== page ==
Toyota Motor Corp., continuing to recover from a recall crisis, plans a new national advertising campaign for the Toyota brand that will highlight safety.
Don Esmond, senior vice president of automotive operations for Toyota's U.S. sales arm, said today that the new advertising will highlight quality, reliability, dependability and safety while targeting consumers who don't own a Toyota. The spots will debut by the end of the year.
Toyota has taken several steps to rebound from the recall of millions of Toyota and Lexus models over unintended acceleration. It has made a package of five computer-controlled braking and vehicle stability technologies standard across all models and will make a brake override system standard on all new models by the end of the year.
The company also has formed teams of 200 engineers to identify and investigate reports of unintended acceleration and appointed a chief quality officer and chief safety executive in North America.
Toyota's star safety system -- consisting of standard antilock brakes, traction control, electronic stability control and other equipment -- has been heavily advertised nationally for months now.
“Our sales are solid despite the state of the economy and the events of the past year,” Esmond said during an address before the Automotive Press Association in Detroit. “While we have a lot of work to do, things are improving, and we are moving forward.”
Industry light-vehicle sales have jumped 10 percent this year, but Toyota has been forced to raise incentives to attract customers in the wake of the recall. The automaker is also facing stiffer competition from rivals -- notably, Hyundai, Ford and Nissan.
Toyota Group's U.S. sales are up 1 percent this year, with Toyota brand volume up 1 percent, Lexus sales up 9 percent and the Scion subbrand off 30 percent, Esmond said.
Toyota has completed repairs on nearly 5 million vehicles -- or more than 80 percent of the vehicles recalled -- for sticky pedals and other safety issues. Esmond said the repairs include more than 80 percent of vehicles recalled for sticking pedals and more than 85 percent of Prius and Lexus HS models subject to an antilock-brake recall.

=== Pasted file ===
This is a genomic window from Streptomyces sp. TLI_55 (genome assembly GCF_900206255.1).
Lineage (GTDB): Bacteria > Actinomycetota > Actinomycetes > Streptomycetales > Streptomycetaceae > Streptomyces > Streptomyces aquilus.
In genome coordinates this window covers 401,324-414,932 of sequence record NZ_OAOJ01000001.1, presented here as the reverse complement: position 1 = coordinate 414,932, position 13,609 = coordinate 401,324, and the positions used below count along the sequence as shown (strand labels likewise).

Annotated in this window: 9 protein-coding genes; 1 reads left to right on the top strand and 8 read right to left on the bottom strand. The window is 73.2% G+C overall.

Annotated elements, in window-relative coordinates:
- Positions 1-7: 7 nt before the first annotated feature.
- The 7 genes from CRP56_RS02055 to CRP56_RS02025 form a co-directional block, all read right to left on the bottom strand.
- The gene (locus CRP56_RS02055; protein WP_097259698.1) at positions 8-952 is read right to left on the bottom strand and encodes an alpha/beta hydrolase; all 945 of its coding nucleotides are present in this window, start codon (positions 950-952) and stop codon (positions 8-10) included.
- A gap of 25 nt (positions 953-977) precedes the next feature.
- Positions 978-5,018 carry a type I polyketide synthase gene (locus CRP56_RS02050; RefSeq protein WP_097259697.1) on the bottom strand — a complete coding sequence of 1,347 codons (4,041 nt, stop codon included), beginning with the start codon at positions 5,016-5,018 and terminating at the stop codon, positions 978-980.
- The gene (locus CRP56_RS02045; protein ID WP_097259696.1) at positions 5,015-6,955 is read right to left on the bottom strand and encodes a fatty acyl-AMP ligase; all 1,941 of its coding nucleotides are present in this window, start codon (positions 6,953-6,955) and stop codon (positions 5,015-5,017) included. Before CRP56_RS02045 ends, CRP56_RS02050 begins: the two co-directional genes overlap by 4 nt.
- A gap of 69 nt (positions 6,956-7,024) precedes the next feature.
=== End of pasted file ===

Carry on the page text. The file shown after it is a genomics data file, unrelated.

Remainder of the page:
Toyota research shows that customers with recalled vehicles are more loyal to the brand now than customers with vehicles not subject to a recall, Esmond said.
“Our customers are coming back, and things are starting to return to the way they were before the recalls,” he said. “Our loyalty purchase rates in July, August and September were similar to 2009, and our competitive trade-ins of 57 percent for the past two months are comparable to the end of last year.”
In other developments, Esmond said the next member of the Prius lineup will be introduced at the 2011 North American International Auto Show in Detroit. At a recent meeting with dealers, Toyota showed two new Prius models -- one smaller and one larger than the current Prius.
Esmond today said the next member of the Prius family is “an all-new model with more comfort, style and versatility while still retaining the heritage of the original Prius.”
Toyota has begun introducing the new Prius model -- resembling a small microvan -- with teaser images on facebook.
He also endorsed struggling Scion, whose sales have suffered with the introduction of rival models from Nissan and Kia. Toyota expects the brand to rebound with a new tC coupe and other changes.
“More than seven out of 10 Scion buyers are new to the Toyota family, and the tC has the youngest demographic of any vehicle on the road,” Esmond said. “We would have never seen these customers if Scion didn't exist.”
Early next year, Scion will introduce a new premium microcompact called the iQ. It measures less than 10 feet and will be the world's smallest four-seater, Esmond said.
“With an infusion of exciting new models,” he said, “we believe Scion will come back stronger than ever.”